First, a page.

But there is room for writing in popular genres in the world of writing. The top Gothic romance authors, when the genre tanked, called their books Romantic Suspense and kept on writing. Fantasy writers might try writing some ‘paranormal romance’ if that category is selling. Science fiction writers might try a ‘dystopian YA’ novel, especially of some of their science fiction novels have been described under that term. 

Even when you are a mere unpublished— not even indie published— writer, picking your genre(s,) reading in your genre(s,) and thinking of yourself as a future writer in those genre(s) is a good step towards becoming a writer for real. And that’s always a good thing.

What genres do you read? Get ideas in? Write? Publish? Are there other genres you might like to try someday? Share about it in a comment!

Yours in genre-identity,

Nissa Annakindt

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This was a post in the Insecure Writer’s Support Group blog hop:

Need to know more about book marketing? Read ‘How to Market a Book’ by Joanna Penn. (Not my book, not a paid ad. Just a recommendation.)

Blogging is Essential to your Author Platform! #IWSG

Let’s take a break from being insecure about ourselves as writers, and start being insecure about our Author Platform! Just for a change of pace. (This is a post in the Insecure Writer’s Support Group blog hop: Sign up here:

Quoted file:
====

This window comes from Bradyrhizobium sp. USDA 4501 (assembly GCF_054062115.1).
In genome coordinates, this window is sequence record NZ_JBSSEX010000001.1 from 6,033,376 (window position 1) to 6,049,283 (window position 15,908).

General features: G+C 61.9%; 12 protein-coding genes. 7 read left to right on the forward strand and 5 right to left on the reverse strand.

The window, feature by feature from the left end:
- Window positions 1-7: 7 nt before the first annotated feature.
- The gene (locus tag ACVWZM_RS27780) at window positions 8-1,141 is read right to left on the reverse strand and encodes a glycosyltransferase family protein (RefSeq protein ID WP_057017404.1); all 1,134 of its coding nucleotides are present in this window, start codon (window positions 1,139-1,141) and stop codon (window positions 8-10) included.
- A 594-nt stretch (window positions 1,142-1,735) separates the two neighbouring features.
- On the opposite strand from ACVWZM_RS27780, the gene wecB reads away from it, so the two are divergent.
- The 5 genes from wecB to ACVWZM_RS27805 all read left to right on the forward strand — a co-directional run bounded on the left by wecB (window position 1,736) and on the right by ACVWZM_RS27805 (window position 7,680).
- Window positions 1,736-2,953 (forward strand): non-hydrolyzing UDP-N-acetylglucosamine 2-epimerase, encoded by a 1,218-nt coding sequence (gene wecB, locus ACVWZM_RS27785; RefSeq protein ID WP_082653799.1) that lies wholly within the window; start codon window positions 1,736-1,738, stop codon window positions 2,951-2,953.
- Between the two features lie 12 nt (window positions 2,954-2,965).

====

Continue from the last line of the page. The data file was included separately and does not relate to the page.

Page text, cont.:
What is your author platform, anyway? A ‘platform’ is like the soapboxes cranks and crackpots used to stand on in big city parks while they lectured on their topic to the entertainment of the crowd. The soapbox helped the crackpot be seen over the heads of his (hoped-for) crowd of listeners.

An author platform today consists of the things that make the author visible. Let’s take the example of television personality and author Bill O’Reilly. When he had his own show on the Fox News Network, he was allowed to plug his current book at the end of his evening broadcast. He also had a web site for which he sold memberships in exchange for exclusive content— a web site he was also allowed to plug on his television show. And so his books sold well— because they were well publicized, and because they were good enough that readers were willing to buy the next O’Reilly book. And when O’Reilly lost his Fox TV show, he had his web site to fall back on, so I would imagine any books he writes continue to sell well.

The sad fact is, though, that none of US is going to be invited to host a TV show on a nationwide channel so we can have a good platform for our books. We have to build our author platform ourselves, plank by plank. And a blog is a key to having a good author platform.

Why? I have heard people say that they ‘blog’ on Twitter or a Facebook author page. Those social media may be part of an author platform— until Twitter or Facebook suspend or shadowban you— but they can’t fully replace a blog, for these reasons.